• Nearby — there are also several places near Dublin which are well worth a visit, such as Malahide Castle, and these can be reached without too much problem using the DART suburban train service or buses. Malahide Castle can be reached directly from Malahide DART station (no need to walk around the perimeter).
  • Modern Dublin – Dublin has had no shortage of new office and residential development of late, making it perfect for a walking tour, or even a tour by bike, speaking of which:
  • Dublin Bikes – as with London (although Dublin was actually in on the act two years beforehand) and many other cities, Dublin has a city bikes scheme, enabling cheap and easy automatic bike hire around the central area.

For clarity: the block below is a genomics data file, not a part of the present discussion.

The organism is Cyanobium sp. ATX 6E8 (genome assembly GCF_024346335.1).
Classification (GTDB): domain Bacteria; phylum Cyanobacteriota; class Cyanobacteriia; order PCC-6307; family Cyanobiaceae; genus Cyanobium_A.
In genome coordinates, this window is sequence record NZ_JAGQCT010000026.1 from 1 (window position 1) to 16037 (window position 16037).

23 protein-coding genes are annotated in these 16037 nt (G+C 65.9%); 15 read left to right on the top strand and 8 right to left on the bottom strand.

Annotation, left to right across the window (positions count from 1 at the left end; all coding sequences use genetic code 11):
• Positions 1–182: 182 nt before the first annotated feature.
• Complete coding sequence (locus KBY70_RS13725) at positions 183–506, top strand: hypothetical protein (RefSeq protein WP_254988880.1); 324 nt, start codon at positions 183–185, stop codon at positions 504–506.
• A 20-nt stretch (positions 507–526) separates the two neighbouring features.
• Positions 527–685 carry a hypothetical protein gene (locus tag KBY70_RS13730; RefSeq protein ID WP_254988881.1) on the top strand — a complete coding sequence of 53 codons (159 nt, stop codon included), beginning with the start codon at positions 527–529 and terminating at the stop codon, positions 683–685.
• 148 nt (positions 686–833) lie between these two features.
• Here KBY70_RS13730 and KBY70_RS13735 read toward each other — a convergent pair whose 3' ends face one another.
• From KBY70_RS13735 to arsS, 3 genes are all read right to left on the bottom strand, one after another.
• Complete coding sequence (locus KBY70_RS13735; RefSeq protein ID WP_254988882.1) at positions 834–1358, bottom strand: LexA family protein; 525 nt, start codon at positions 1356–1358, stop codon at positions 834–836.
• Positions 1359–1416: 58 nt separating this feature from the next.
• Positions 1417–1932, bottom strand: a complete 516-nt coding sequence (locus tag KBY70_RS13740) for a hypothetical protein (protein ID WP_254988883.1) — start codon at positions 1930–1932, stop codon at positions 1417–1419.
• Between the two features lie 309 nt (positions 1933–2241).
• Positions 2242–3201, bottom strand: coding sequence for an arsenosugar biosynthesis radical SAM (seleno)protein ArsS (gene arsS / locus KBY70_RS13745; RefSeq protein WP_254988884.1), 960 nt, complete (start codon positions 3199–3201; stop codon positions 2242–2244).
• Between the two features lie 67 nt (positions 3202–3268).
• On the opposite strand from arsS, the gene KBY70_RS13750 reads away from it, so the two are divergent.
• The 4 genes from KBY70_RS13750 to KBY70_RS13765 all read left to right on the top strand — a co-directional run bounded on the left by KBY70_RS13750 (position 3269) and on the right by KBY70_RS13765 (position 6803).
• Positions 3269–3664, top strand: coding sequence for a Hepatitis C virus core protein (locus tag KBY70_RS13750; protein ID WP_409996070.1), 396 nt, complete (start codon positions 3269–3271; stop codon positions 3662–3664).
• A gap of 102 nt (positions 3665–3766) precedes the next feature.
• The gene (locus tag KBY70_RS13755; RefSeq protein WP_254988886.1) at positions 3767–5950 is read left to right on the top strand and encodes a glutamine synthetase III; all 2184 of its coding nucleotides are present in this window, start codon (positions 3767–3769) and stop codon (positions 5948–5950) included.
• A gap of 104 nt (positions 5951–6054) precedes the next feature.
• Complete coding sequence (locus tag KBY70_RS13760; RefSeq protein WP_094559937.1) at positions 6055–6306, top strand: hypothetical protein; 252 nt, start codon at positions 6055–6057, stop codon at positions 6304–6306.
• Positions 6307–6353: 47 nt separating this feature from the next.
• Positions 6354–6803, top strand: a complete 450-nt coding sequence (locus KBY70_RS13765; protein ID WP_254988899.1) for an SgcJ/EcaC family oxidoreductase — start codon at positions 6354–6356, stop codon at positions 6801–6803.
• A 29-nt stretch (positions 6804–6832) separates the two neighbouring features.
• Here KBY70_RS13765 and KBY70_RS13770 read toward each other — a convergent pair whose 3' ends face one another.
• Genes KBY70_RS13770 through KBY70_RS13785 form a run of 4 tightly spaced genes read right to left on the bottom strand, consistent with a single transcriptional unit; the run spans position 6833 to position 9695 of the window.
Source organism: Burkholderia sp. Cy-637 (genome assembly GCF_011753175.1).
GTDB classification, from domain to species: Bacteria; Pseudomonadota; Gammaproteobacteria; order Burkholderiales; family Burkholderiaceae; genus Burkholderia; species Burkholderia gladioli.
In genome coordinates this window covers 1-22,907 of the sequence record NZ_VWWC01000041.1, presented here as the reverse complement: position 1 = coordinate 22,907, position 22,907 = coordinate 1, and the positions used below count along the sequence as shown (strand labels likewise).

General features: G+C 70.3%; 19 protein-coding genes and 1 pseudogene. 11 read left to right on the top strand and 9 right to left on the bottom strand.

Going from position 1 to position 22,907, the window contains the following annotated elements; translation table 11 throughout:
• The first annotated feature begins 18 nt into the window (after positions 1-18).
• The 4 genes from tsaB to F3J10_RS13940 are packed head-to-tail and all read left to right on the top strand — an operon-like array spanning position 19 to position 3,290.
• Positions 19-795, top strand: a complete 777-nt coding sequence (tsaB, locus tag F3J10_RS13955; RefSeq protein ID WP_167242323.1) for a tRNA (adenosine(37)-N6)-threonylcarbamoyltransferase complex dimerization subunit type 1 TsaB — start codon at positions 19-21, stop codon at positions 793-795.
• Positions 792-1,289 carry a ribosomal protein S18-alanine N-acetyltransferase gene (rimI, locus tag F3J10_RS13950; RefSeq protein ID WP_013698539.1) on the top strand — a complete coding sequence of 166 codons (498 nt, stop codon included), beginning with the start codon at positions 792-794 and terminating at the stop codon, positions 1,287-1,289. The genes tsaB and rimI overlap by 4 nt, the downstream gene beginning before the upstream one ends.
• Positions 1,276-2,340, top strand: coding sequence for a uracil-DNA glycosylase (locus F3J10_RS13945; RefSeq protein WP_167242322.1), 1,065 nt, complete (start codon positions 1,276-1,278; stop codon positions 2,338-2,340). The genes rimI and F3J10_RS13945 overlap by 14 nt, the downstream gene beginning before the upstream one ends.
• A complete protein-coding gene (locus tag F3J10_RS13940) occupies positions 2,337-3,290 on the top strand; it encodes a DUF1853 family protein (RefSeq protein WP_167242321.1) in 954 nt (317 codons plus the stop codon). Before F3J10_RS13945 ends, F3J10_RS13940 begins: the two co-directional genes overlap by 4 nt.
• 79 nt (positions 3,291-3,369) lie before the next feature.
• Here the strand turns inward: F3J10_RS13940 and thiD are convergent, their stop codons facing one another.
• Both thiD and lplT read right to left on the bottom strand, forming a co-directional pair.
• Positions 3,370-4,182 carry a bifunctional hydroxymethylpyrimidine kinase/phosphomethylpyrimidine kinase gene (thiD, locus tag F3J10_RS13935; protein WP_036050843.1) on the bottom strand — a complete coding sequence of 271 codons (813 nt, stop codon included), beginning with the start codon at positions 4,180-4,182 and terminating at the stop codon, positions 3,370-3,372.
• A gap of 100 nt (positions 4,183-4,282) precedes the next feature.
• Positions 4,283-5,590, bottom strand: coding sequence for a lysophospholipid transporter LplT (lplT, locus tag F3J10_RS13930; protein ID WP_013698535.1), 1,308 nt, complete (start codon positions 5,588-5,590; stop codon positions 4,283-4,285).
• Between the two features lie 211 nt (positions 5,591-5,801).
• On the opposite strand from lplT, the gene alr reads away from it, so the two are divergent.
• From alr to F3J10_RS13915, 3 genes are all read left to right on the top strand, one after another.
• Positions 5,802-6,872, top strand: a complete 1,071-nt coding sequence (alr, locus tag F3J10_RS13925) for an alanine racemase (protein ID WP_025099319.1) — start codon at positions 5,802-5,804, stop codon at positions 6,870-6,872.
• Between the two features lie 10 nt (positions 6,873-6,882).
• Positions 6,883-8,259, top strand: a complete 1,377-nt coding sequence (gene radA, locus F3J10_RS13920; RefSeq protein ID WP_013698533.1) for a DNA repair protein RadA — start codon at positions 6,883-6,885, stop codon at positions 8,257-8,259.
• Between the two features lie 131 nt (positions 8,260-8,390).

• Trams — within the city itself, it is easy to get around using the modern Luas trams. There are also numerous bus services, predominantly (but not entirely) operated by Dublin Bus.
  • Drinking attractions — Dublin naturally has a great deal to offer to anyone with an interest in drinking, including the world-famous St James’s Gate Guinness brewery, with its associated Storehouse visitor centre. This also offers superb panoramic views of the city in a giant rooftop bar, shaped to resemble the head of a pint of Guinness. Nearby you will also find that Jameson whiskey distillery.In the centre of Dublin is the Temple Bar entertainment quarter, where many great pubs and live venues can be found.Naturally, that which is attractive to the drinker is not suitable for the driver.